An additional £30 million in emergency funding has been made available through the Culture Recovery Fund to support museums, cinemas, theaters and heritage organizations with the impact of the Omicron variant this winter.
Announced as part of the Chancellor's £1 billion support package, this funding recognizes how important the festive period is for the arts, heritage and creative sectors and will provide vital emergency grants, doubling the amount that was previously available in the latest round of the Culture Recovery Fund.
Now open for applications, emergency grants will safeguard local museums and heritage, independent cinemas and regional theaters so that they can continue to support jobs, contribute to the economy, and make sure everyone has access to culture and heritage on their doorstep. The government is also extending the application window by a week until January 18, to give more organizations a chance to apply to the fund and help protect even more jobs.
Government funding via Arts Council England will also provide an immediate £1.5 million to support freelancers affected by the pandemic, alongside a further £1.35 million contribution from the theater sector. This will provide grants of £650,000 each directly to the Theatre Artists Fund, Help Musicians, and £200,000 to a-n, the Artists Information Company, a charity for visual artists which will distribute cash to freelancers over the coming weeks.
Chancellor of the Exchequer Rishi Sunak said:
Our arts, culture and heritage sectors bring joy and enrichment to our day-to-day lives, and rarely more so than at Christmas. So we understand how devastating the uncertainty caused by Omicron has been.
This new funding, alongside the new grants of up to £6,000 we announced earlier this week, will support the sector as we together face this difficult time.
We've supported the cultural sector throughout the pandemic, and we'll continue to do so."
Culture Secretary Nadine Dorries said:
From pantos to carol singing to festive film releases, Christmas is a very important time of year for so many of our brilliant arts and culture organizations who have now found themselves impacted by the Omicron variant.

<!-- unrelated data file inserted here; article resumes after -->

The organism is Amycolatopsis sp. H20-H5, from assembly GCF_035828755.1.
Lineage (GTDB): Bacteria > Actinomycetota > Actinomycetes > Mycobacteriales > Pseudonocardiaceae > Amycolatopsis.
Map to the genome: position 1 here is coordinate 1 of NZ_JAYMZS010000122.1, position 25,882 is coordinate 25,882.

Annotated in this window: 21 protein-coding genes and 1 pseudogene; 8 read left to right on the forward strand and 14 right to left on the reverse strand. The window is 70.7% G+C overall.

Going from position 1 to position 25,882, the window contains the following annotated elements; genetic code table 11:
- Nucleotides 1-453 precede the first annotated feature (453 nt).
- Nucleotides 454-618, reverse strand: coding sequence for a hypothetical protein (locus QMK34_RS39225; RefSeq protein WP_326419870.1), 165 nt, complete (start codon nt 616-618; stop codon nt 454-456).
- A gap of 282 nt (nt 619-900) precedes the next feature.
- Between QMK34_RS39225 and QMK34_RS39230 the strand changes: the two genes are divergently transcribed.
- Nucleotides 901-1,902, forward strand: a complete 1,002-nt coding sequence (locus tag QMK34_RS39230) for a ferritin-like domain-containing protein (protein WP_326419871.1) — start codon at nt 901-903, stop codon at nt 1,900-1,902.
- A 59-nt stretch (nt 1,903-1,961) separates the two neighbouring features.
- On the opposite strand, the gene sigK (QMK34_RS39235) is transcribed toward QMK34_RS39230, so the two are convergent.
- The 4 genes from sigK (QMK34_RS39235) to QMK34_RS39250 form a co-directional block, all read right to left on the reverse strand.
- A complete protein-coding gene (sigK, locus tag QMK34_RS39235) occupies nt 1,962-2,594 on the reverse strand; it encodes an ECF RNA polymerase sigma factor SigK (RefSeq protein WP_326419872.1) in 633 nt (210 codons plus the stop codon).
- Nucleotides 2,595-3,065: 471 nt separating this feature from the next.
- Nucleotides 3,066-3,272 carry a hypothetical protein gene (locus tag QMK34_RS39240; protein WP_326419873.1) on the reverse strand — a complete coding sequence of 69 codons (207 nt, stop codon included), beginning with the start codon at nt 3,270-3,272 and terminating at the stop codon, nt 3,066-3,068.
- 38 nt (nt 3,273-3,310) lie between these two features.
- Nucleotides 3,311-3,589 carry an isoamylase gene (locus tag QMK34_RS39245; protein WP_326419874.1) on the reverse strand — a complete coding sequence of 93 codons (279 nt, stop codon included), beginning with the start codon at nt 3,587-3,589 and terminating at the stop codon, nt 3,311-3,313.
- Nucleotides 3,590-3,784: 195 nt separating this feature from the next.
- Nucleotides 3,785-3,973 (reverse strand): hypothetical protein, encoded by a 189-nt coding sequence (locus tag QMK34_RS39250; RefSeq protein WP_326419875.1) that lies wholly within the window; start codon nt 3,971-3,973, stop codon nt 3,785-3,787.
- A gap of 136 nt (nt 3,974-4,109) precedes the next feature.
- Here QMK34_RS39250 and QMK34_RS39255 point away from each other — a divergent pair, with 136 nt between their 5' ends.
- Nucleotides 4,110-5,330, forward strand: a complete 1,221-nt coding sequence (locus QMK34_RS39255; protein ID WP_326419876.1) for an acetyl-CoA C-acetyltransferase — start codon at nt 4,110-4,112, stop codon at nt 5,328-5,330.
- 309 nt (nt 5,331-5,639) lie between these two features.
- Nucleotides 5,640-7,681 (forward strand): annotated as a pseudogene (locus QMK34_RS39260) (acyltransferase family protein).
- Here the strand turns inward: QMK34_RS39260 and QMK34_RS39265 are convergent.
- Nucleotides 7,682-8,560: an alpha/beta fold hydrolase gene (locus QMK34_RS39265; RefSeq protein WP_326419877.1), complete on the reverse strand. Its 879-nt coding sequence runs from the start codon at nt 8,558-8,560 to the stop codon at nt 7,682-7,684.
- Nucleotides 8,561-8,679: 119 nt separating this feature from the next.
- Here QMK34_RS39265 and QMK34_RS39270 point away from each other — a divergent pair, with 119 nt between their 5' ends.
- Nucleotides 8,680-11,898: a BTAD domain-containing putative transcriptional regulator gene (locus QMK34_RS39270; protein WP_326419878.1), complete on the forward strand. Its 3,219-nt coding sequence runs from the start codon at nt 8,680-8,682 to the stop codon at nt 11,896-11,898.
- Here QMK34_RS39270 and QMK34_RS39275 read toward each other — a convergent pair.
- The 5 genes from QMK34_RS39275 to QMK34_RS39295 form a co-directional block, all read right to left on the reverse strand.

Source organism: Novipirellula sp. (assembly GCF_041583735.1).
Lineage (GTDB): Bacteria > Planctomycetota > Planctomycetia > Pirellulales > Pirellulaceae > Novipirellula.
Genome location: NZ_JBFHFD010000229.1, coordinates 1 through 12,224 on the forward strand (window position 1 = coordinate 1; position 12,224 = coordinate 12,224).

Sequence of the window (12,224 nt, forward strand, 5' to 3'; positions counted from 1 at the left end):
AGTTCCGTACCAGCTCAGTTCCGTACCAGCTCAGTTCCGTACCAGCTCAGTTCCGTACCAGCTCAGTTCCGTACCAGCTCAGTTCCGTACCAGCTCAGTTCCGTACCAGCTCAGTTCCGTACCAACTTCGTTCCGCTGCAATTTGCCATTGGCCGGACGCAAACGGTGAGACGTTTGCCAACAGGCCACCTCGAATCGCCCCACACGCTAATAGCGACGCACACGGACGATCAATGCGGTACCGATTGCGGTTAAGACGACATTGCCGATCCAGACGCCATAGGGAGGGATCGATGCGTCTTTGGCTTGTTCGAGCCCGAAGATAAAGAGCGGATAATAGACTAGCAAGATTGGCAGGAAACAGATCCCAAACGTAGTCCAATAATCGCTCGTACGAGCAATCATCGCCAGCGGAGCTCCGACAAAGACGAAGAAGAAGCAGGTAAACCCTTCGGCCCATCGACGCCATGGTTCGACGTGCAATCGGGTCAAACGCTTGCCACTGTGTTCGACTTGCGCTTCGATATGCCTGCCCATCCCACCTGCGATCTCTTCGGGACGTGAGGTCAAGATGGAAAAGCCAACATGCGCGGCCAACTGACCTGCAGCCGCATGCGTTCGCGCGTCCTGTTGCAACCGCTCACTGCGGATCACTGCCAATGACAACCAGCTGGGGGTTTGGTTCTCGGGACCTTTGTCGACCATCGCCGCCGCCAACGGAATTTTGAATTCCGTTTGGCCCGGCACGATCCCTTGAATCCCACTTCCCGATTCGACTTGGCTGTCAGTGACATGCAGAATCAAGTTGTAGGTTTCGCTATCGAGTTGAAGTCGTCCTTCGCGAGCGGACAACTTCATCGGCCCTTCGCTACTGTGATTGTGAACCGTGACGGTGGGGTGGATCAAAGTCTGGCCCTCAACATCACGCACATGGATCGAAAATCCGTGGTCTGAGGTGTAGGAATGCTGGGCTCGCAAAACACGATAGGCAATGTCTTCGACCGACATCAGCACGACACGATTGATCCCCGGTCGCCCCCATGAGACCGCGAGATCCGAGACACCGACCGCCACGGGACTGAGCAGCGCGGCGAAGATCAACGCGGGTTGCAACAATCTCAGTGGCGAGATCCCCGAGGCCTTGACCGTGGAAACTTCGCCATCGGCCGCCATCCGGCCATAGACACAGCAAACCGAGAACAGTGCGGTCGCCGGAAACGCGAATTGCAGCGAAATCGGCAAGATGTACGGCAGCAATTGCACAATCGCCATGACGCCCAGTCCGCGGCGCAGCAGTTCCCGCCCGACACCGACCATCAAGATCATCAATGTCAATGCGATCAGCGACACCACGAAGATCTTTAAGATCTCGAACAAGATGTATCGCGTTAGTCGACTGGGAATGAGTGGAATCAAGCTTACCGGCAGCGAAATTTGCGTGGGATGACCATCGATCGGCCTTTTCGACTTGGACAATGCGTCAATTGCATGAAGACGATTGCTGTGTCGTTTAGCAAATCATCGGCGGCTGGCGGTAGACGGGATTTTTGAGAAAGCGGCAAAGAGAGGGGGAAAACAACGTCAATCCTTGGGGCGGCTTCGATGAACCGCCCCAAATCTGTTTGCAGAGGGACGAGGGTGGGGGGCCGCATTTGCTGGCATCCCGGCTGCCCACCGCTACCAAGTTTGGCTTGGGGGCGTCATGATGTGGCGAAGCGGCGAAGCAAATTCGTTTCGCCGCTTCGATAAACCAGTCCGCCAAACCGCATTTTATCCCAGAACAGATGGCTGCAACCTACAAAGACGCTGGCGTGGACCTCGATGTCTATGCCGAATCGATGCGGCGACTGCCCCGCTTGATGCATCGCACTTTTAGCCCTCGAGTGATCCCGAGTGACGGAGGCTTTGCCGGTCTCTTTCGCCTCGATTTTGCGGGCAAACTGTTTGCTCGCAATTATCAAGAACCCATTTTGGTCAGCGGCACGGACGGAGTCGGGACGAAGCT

It is absolutely right that we support them through this challenging time which is why we've doubled the emergency funding available from the Culture Recovery Fund and allowed more time for organizations to come forward.
The best thing we can all do to help protect ourselves and to get back to the culture we love is to Get Boosted Now."
Arts Minister Lord Parkinson of Whitley Bay said:
Thanks to the dedication and ingenuity of people working in the arts, culture and heritage - as well as unprecedented government support - these cherished sectors have already withstood many challenges over the course of the pandemic.
The new Omicron variant has added to those challenges by hitting at what is a crucial time of the year for so many artists and organizations. This additional emergency funding will make sure that those most at risk are able to receive the urgent help they need.
We are also working with Arts Council England and charities supporting artists across the sectors to help freelancers who have been particularly hit by the cancellation of productions in what should have been a busy and vibrant period. We will continue to work closely with groups and organizations across the sectors to see how we can best provide support to those affected."
Sir Nicholas Serota, Chair, Arts Council England, said:
We are once again grateful to government for their support and investment which continues on an unprecedented scale to meet the challenges facing our arts and cultural organizations and creative freelancers.
We will work closely with the government to deliver funding at pace and will continue to support freelancers and cultural organizations to explore all available funding to help navigate these difficult times."
So far more than £1.5 billion from the £2 billion Culture Recovery Fund has been allocated to around 5,000 organizations across the length and breadth of England, supporting them through the pandemic.